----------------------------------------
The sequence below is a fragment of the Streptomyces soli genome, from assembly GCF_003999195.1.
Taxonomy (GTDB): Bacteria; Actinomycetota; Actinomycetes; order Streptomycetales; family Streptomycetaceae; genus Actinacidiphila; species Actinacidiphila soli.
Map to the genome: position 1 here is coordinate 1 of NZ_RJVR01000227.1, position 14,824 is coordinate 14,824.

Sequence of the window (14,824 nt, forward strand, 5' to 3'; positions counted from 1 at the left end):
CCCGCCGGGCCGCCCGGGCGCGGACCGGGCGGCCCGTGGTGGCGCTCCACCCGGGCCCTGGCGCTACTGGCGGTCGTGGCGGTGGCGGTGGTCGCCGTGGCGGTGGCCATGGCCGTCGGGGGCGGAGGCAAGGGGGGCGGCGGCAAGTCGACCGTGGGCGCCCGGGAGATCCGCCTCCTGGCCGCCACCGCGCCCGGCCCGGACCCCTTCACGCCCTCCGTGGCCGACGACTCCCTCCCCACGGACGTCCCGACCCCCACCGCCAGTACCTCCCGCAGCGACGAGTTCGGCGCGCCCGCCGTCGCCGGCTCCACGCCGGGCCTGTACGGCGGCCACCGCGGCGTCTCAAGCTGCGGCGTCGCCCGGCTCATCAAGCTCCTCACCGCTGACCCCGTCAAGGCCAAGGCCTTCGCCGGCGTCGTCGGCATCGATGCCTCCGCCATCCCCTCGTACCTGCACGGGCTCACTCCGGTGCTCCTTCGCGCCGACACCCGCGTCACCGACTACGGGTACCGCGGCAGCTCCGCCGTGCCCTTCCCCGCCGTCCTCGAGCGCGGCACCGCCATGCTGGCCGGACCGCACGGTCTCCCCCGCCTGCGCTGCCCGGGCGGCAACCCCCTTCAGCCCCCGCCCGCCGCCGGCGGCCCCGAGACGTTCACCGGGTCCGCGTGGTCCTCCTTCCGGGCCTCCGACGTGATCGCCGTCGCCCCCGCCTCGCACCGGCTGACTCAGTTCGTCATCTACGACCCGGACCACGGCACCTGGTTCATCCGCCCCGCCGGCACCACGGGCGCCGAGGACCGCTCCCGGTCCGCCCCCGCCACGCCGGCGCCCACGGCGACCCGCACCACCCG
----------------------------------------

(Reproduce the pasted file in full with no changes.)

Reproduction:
The sequence below is a fragment of the Streptomyces soli genome, from assembly GCF_003999195.1.
Taxonomy (GTDB): Bacteria; Actinomycetota; Actinomycetes; order Streptomycetales; family Streptomycetaceae; genus Actinacidiphila; species Actinacidiphila soli.
Map to the genome: position 1 here is coordinate 1 of NZ_RJVR01000227.1, position 14,824 is coordinate 14,824.

Sequence of the window (14,824 nt, forward strand, 5' to 3'; positions counted from 1 at the left end):
CCCGCCGGGCCGCCCGGGCGCGGACCGGGCGGCCCGTGGTGGCGCTCCACCCGGGCCCTGGCGCTACTGGCGGTCGTGGCGGTGGCGGTGGTCGCCGTGGCGGTGGCCATGGCCGTCGGGGGCGGAGGCAAGGGGGGCGGCGGCAAGTCGACCGTGGGCGCCCGGGAGATCCGCCTCCTGGCCGCCACCGCGCCCGGCCCGGACCCCTTCACGCCCTCCGTGGCCGACGACTCCCTCCCCACGGACGTCCCGACCCCCACCGCCAGTACCTCCCGCAGCGACGAGTTCGGCGCGCCCGCCGTCGCCGGCTCCACGCCGGGCCTGTACGGCGGCCACCGCGGCGTCTCAAGCTGCGGCGTCGCCCGGCTCATCAAGCTCCTCACCGCTGACCCCGTCAAGGCCAAGGCCTTCGCCGGCGTCGTCGGCATCGATGCCTCCGCCATCCCCTCGTACCTGCACGGGCTCACTCCGGTGCTCCTTCGCGCCGACACCCGCGTCACCGACTACGGGTACCGCGGCAGCTCCGCCGTGCCCTTCCCCGCCGTCCTCGAGCGCGGCACCGCCATGCTGGCCGGACCGCACGGTCTCCCCCGCCTGCGCTGCCCGGGCGGCAACCCCCTTCAGCCCCCGCCCGCCGCCGGCGGCCCCGAGACGTTCACCGGGTCCGCGTGGTCCTCCTTCCGGGCCTCCGACGTGATCGCCGTCGCCCCCGCCTCGCACCGGCTGACTCAGTTCGTCATCTACGACCCGGACCACGGCACCTGGTTCATCCGCCCCGCCGGCACCACGGGCGCCGAGGACCGCTCCCGGTCCGCCCCCGCCACGCCGGCGCCCACGGCGACCCGCACCACCCG